The Great Chemistry Bake Off: Chocolate cake and thin films

Let’s talk about cake. Chocolate cake. Suppose you’ve been asked to make a 6-inch tall chocolate cake, but your cake pan is only 3 inches tall. What do you do? Make a layer cake! Problem solved.
 
The same solution is often applied when producing inorganic (carbon-less) thin films for the semiconductor industry using the environmentally-friendly, water-based approach pioneered by the Center for Sustainable Materials Chemistry. The chemistry works great for producing films in a certain thickness range, but sometimes thicker films are needed. In this situation, making a layered film can provide the thickness needed. 
 
Until recently, researchers assumed that layering the films this way led to a thicker film that was the same throughout, unlike when making a layer cake. This is a bit like thinking that if you took two 3-inch tall cake pans filled with batter, flipped one over and stacked it on top of the other (don’t spill!), the layers of the cake merge and you could bake a solid 6-inch tall cake. It seemed like a reasonable picture of what might happen. However, CSMC researchers recently demonstrated that the layers don’t necessarily merge together seamlessly. Instead, each layer of the film might form a crust around it that prevents it from merging completely with the other layers. It’s like the cake batter instantly starts drying and forming a crust on its surface as soon as it is poured into the pan. The crusts merge together somewhat, so the two layers are connected, but the cake is no longer uniform.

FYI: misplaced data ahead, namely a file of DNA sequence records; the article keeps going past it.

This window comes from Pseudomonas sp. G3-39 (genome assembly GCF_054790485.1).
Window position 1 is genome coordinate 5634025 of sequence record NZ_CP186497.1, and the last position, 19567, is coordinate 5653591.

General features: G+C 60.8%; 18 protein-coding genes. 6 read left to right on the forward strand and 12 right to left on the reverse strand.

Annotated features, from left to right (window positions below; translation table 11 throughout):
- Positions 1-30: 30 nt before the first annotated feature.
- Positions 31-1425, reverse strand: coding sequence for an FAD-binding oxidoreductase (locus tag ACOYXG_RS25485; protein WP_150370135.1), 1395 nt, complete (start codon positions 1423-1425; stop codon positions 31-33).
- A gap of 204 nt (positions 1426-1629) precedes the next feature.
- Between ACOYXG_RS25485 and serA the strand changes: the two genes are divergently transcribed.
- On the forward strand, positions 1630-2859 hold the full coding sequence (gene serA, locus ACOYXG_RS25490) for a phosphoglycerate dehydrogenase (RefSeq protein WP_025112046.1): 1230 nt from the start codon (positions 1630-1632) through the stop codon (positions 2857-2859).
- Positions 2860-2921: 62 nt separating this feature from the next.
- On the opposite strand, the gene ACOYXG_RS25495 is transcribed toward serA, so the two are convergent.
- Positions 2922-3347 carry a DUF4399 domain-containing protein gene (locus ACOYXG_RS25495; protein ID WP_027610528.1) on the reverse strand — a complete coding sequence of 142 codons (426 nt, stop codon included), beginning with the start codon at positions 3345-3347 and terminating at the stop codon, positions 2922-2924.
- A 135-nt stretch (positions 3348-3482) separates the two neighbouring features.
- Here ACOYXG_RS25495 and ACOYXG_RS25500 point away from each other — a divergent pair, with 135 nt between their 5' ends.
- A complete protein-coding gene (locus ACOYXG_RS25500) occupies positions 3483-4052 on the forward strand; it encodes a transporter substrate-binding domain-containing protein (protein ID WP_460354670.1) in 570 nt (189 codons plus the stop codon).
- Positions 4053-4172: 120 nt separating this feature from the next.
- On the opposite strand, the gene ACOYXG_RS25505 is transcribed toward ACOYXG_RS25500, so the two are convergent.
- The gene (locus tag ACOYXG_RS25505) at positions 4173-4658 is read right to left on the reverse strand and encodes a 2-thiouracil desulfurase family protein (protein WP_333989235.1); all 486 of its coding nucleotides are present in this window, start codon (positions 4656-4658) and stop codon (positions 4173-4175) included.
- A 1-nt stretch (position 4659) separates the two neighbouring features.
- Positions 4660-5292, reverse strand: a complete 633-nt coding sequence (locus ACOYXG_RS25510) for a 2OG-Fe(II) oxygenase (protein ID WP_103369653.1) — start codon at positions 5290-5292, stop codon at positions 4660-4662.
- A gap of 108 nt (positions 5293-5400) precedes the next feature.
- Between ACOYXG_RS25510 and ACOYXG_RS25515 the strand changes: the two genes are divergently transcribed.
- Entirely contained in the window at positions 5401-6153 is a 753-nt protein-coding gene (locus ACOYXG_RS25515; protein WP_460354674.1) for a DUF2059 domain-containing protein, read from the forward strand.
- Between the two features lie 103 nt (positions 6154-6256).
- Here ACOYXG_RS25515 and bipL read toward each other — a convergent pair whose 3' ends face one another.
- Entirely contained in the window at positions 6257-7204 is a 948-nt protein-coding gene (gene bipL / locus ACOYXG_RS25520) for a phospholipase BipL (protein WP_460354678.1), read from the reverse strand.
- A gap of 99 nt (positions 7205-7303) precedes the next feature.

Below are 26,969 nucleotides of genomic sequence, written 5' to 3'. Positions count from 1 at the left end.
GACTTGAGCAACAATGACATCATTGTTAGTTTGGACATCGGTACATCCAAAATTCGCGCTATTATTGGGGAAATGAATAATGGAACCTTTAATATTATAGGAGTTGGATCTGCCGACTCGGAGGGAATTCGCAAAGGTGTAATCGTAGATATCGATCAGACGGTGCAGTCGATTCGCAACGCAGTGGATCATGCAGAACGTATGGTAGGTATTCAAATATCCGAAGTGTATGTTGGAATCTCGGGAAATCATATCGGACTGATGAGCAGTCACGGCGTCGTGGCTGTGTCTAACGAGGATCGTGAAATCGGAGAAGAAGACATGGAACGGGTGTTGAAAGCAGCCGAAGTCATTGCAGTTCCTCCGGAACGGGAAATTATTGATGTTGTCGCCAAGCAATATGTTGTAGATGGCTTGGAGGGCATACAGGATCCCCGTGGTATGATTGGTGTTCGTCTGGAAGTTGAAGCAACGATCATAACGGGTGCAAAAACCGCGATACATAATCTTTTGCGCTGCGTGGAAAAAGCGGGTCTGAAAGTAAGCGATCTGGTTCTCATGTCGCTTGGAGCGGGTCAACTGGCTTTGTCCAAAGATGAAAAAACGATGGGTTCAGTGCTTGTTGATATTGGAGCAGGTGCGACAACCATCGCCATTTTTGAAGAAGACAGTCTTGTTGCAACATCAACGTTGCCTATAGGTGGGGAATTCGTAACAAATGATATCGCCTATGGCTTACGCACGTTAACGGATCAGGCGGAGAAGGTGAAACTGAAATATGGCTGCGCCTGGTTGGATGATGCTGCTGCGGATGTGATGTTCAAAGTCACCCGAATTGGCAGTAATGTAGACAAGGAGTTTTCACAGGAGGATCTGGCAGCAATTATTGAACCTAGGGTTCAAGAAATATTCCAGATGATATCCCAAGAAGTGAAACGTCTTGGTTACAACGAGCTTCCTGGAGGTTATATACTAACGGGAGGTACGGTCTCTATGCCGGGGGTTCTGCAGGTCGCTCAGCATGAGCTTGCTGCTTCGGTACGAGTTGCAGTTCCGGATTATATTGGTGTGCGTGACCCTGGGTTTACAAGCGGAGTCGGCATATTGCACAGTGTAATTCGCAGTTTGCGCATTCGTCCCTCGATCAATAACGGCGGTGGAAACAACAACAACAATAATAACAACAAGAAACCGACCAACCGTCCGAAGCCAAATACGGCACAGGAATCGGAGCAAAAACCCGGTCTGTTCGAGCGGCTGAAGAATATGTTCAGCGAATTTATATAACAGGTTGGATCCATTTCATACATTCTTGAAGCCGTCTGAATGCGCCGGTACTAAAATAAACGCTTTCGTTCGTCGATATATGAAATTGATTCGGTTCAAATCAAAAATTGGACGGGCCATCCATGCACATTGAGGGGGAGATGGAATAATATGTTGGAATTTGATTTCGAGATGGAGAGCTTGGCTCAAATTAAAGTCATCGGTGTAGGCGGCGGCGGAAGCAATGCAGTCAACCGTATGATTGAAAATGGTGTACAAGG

Understanding how and why these crusts form is important to developing the best technology and to gain insight into the fundamental chemical mechanisms that occur during film formation. If the “thick” films produced by layering one film on top of the other are not actually uniform, that could have a profound impact on the film properties. However, inspecting the layered films to evaluate the impact of changes in processing conditions on crust formation is not nearly as easy—and certainly not as tasty!—as cutting out a slice of chocolate layer cake. Some of our “easy” experiments are like looking at an object through a frosted glass window. You can get a general sense of what it probably is, but you don’t know for sure. 
 
In our paper, we use a more complicated experimental technique to actually remove a slice of our film and look at in cross-section, just like looking at a slice of layer cake. In this case, the slice itself is only a few micrometers wide, less than a tenth the width of a human hair, and the film is far smaller than that, less than a thousandth the width of a human hair. So instead of using our eyes to look at the film, we use a high-powered transmission electron microscope to take images of the films. Even with this sophisticated instrument that lets us “see” the layers in the film, the layers can still be hard to identify. We then rely on a statistical analysis to look for features in the images that are significant relative to the noise in the images, which gives us a tool for directly examining the layers in the films. Having this tool is important as we continue our experiments to understand why the crusts develop, what impact they may have on the film properties, and how we might be able to control their presence. Once you have the right tools, science is a piece of cake!
 
Application of HAADF STEM image analysis to structure determination in rotationally disordered and amorphous multilayered films (http://dx.doi.org/10.1088/0268-1242/31/8/084003)